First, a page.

So what do we do to move forward from hurt, pain, anguish, devastation and regret? How do we do life again after? I have been in many situations where people have had the necessity to move forward and in many cases want and desire to do so, but the unfortunate reality is that they just do not feel comfortable. We don’t know when it’s okay to talk to each other again because we have been at odds with one another and we don’t want to make the situation worse. Or we don’t want to say the wrong thing too soon to someone who has lost a loved one or has been through some other difficult family issue. We truly want to move forward, we are just not confident in our own abilities to re-establish our relationships under the direction of a new parameter. It’s truly hard for us to feel secure in our efforts to just pick up and move the relationship forward.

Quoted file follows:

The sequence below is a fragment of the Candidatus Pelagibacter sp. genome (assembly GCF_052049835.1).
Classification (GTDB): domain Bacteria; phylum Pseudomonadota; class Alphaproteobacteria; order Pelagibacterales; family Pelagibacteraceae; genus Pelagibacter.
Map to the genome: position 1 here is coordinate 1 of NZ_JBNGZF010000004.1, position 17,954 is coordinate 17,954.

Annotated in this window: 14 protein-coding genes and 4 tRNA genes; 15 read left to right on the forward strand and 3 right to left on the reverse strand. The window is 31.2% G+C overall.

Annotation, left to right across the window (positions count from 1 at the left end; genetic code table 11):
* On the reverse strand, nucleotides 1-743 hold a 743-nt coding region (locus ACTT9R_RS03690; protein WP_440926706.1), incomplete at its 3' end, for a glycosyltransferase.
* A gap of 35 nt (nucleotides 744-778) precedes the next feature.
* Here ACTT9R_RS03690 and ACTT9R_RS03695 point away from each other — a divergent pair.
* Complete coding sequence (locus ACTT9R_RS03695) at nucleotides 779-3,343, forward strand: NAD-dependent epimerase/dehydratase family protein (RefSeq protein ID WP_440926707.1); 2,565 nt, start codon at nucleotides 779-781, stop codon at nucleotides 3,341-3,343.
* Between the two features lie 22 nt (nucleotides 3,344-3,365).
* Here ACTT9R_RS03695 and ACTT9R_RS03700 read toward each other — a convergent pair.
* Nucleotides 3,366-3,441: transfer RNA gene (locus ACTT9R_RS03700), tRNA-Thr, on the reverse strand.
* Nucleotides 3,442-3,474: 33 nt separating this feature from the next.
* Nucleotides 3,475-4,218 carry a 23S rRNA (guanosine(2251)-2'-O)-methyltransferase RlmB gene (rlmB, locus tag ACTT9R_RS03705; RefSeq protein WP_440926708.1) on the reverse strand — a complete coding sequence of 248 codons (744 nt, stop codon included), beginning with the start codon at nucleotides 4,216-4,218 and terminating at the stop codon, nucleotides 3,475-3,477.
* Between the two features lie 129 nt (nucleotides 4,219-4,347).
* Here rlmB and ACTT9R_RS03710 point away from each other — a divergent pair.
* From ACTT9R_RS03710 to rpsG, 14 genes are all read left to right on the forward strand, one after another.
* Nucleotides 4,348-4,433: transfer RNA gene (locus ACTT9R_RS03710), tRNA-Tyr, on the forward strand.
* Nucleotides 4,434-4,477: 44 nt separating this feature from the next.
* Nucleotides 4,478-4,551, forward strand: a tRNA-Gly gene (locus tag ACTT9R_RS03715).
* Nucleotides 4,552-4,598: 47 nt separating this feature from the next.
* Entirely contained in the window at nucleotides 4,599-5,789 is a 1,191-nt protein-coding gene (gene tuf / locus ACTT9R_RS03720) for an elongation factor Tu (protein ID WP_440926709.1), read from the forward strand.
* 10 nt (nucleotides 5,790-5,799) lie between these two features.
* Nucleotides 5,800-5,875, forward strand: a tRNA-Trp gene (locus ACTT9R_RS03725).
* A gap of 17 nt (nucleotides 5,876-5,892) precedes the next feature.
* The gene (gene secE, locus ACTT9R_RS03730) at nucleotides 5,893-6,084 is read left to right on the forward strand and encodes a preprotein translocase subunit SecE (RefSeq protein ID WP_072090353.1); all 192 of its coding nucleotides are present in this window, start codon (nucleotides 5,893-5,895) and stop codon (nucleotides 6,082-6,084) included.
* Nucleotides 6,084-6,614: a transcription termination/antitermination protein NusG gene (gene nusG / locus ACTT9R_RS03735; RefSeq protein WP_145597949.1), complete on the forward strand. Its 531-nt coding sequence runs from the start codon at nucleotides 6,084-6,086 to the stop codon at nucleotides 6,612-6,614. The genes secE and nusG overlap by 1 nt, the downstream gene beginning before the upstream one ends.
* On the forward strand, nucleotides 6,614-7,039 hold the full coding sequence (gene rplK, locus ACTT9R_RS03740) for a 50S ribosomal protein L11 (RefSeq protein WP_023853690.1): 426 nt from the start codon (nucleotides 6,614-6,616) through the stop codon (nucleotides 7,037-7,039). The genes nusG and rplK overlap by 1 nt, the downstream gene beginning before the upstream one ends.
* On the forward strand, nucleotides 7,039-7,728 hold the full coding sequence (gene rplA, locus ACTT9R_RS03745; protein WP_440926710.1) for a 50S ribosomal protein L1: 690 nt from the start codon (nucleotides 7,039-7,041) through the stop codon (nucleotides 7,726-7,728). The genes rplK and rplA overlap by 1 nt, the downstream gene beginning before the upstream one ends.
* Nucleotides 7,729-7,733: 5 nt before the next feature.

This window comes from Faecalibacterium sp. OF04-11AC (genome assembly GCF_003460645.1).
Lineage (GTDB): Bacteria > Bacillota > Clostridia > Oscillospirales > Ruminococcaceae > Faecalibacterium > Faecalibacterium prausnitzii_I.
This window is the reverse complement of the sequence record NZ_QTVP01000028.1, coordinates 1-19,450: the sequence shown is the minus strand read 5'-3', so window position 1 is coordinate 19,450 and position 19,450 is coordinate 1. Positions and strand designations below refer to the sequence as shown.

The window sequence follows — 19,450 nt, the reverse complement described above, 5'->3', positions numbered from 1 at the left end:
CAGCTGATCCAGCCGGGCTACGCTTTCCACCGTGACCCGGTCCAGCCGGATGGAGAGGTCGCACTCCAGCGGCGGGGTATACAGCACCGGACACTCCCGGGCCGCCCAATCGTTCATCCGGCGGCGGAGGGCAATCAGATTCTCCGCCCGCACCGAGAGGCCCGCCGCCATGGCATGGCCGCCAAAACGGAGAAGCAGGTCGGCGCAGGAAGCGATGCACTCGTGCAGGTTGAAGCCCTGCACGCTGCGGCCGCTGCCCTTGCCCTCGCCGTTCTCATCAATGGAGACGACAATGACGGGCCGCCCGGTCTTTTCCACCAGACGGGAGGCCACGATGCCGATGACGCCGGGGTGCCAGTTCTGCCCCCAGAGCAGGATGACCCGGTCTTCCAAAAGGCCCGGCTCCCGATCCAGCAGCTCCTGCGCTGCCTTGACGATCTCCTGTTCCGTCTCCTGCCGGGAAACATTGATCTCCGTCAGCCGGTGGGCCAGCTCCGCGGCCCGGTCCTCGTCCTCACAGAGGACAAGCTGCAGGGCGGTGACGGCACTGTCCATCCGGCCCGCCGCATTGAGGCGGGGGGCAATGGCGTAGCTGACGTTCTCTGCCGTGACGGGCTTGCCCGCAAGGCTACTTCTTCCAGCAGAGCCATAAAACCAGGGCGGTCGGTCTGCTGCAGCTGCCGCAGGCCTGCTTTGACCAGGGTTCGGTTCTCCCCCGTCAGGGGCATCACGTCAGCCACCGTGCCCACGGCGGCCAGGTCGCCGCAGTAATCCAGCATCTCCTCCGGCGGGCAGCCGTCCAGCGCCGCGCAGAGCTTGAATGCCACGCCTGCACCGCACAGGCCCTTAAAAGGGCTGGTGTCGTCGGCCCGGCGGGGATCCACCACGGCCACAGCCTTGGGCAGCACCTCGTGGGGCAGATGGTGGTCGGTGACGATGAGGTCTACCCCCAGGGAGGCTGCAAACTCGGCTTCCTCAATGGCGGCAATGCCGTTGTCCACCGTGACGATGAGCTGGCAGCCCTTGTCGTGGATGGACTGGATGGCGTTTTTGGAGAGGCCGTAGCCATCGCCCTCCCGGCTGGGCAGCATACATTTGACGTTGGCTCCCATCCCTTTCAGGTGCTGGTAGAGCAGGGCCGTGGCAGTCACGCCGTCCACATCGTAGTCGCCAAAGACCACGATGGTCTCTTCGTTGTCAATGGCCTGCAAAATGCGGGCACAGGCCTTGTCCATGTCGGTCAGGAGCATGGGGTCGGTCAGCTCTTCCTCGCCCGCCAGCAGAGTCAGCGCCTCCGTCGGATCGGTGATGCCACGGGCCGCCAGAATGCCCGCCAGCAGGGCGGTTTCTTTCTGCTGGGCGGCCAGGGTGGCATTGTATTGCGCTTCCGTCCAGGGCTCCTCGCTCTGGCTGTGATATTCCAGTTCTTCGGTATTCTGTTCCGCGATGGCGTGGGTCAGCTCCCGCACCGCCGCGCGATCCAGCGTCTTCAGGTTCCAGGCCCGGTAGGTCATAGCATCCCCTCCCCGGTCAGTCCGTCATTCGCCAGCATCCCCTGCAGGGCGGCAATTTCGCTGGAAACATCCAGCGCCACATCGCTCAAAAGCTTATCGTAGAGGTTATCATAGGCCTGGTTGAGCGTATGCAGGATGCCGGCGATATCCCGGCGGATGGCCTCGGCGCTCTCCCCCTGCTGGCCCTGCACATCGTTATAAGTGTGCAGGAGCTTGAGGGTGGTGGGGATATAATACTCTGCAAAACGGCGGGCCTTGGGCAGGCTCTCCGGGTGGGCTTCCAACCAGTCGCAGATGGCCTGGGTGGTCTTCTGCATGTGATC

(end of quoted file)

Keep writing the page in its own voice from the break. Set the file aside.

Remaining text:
I know everyone has to move forward in their own time. We have to heal and forgive and forget in our own way. Some say that time is the ultimate healer. I agree with that statement in a way because that self-defense mechanism gets more and more relaxed as time passes, but I find that the sooner the better option works best for me. You see, whenever I have endured a loss, a battle or a struggle, I find that early lines of communication are my best friend. I hate to be at odds with someone. I’m not strong enough to cope with the death of a loved one alone. It’s a lonely place without our brothers and sisters in Christ. For this reason I choose to open the lines of communication as early as possible because it is a huge part of the healing process for me. 

Maybe you are different. Maybe you need time and space. Maybe you just need some time to reflect. All those are useful tools in the healing process provided that they are only used as a temporary items from your belt. The tool belt must also have tools of restoration that we are willing to use soon after. Tools like love, understanding and compassion. Without these tools we cannot reconcile the pain and agony that we have been through as well as others who have been along for the journey have endured.